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Gods in the Bazaar

by Kajri Jain
Duke University Press, Durham and London, 2007
448 pp., illus. col. Trade, 71.00; paper, 17.99
ISBN: 978-0-8223-3906-9; ISBN: 978-0-8223-3926-7.

Reviewed by Stefaan Van Ryssen
Hogeschool Gent


Indian ‘Calendar Art’ is the collective name for the mass-produced, color-saturated printed images used in calendars, advertisements, and packaging, featuring gods and goddesses, movie stars, babies, landscapes and more or less common Indian people. Distributed as gifts on the occasion of religious festivals and the New Year, circulated as posters for political parties, and used as wrappings for incense and soap, they are practically ubiquitous and unavoidable. Offices, market stalls, and homes alike are adorned by some image of Ganesh, Ram, Krishna, or a popular movie semi-deity, depending on the taste of the user or his business partners. Airlines and supermarkets, domestic and foreign companies, local shopkeepers and multinationals, all of them seem to keep the tradition of presenting calendars alive. According to the status of customer and supplier, they range from glossy 12-pagers to single-sheet prints on the worst quality paper, but they all share a limited repertoire of images and stay within a narrow range of aesthetic or iconographical diversity. So what is so special about them that they are worthy of a PhD thesis in art history?

For one, it appears that the creation and production of these ‘calendars’ is dominated by a relatively small number of networks, the center of which lies in the Southern city of Sivakasi, where most of the publishers and presses are concentrated. Orders are taken from all over the subcontinent, and distribution relies mainly on the ‘bazaar’ system, effectively connecting all regions, religions and ethnically different communities. Kajri Jain examines in great detail the role of each of the agents in the supply chain and describes how they take into consideration the differences in taste and sensitivity of the many regions and religious communities. She concludes that it is quite impossible to describe the bazaar system in the terms of standard——Western——political economy or business administration. Rather, the system functions as a moral as well as a material or commodity market. ‘Vernacular’ is the key word the author uses to understand how the bazaar copes with the divergent economic obligations of diversity and standardization. From a purely economic point of view, the introduction of the concept of the vernacular might not be necessary——at least Jain hasn’t given arguments to convince me——but at a more encompassing level, taking all the other functions of the bazaar and the images into account, it nicely glues together different fields of analysis and that is probably exactly what is needed to understand the extraordinary efficacy and performance of a post-colonial economic fabric.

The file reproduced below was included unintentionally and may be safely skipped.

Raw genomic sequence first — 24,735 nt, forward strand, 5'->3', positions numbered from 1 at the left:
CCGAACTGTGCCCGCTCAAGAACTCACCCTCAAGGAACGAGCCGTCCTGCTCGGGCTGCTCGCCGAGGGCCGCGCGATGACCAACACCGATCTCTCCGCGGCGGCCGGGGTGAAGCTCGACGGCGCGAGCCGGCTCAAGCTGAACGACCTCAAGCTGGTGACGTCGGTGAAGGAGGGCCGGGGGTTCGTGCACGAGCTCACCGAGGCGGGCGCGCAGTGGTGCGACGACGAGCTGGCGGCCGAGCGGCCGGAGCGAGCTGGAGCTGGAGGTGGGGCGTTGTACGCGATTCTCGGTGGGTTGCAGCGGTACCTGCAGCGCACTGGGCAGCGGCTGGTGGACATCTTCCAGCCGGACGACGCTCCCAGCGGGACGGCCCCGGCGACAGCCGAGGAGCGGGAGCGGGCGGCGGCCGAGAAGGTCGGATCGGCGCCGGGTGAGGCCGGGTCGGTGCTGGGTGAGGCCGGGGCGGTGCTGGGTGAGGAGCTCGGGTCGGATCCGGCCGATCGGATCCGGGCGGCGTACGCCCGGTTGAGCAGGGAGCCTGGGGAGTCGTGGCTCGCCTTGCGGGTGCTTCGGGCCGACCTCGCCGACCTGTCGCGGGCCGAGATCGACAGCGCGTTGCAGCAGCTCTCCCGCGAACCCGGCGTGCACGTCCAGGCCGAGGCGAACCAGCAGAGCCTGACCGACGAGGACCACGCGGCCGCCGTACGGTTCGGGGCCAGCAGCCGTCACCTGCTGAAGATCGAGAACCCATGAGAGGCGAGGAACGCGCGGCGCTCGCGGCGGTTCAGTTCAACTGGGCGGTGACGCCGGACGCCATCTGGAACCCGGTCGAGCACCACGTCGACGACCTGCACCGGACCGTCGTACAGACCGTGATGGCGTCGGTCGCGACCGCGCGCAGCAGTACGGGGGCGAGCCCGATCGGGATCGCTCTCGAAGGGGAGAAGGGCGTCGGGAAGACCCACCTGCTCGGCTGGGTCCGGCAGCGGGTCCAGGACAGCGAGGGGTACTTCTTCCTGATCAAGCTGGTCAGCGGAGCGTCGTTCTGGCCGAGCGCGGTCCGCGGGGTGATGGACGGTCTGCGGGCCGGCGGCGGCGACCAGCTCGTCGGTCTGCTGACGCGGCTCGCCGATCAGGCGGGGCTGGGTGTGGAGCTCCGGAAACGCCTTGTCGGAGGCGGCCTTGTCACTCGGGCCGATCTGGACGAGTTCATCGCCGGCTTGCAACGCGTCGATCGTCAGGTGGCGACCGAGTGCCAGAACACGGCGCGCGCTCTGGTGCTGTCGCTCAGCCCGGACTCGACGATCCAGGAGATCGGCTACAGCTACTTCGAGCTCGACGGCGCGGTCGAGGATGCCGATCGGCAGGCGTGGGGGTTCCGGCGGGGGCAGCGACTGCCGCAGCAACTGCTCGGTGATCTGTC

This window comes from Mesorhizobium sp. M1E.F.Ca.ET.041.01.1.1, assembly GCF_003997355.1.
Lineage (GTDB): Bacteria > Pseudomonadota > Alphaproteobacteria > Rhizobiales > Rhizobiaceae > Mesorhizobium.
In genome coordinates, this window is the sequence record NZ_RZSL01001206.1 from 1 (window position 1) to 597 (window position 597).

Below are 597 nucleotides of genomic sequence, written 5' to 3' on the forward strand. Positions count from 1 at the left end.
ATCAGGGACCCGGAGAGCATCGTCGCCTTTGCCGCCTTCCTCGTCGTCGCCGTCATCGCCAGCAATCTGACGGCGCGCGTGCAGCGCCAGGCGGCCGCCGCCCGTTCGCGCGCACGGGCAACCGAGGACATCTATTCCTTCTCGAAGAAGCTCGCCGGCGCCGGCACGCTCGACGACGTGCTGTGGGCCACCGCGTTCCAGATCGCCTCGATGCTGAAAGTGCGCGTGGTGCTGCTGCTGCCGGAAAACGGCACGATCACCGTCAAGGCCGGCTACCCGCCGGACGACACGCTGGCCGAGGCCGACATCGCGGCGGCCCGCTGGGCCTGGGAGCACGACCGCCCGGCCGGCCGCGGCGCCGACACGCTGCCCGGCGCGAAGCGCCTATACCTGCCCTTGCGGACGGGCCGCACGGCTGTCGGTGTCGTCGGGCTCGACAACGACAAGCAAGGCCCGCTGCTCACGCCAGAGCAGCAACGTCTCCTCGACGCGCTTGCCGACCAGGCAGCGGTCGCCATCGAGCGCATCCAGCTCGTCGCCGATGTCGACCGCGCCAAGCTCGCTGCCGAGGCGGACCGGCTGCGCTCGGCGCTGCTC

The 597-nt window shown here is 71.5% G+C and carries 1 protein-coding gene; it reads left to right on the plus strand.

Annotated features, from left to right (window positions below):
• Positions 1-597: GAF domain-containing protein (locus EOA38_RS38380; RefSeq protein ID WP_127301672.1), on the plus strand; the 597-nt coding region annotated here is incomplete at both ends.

Unfortunately, the voice of the consumer or end-user of these fabulous images——of which there are no less then 156 reproductions in the book——is almost absent. By concentrating on the supply chain and inferring from the choices of its agents, Jain probably has a pretty good idea of what calendar art is supposed to mean in the life of the average Indian, but any market analyst would want to know what the customer says.

A second problem I have with this book is the thick layer of post-structuralist parlance dousing the otherwise clear fascinating account of the industry. Surely, it isn’t necessary to repeat over and over again that agents need to ‘negotiate’ seemingly ‘paradoxical’ demands. But apparently, a PhD dissertation in art history needs to be drowned in this kind of rhetoric. Pity. What Jain achieved doesn’t need all this post-whatever mumbo jumbo and the book would be at least three times less voluminous and three times more readable without it. Look through the trees, however, and you will encounter a world full of surprising diversity, economic ingenuity, and artistic acumen both from the author and her subject.



Updated 1st September 2007

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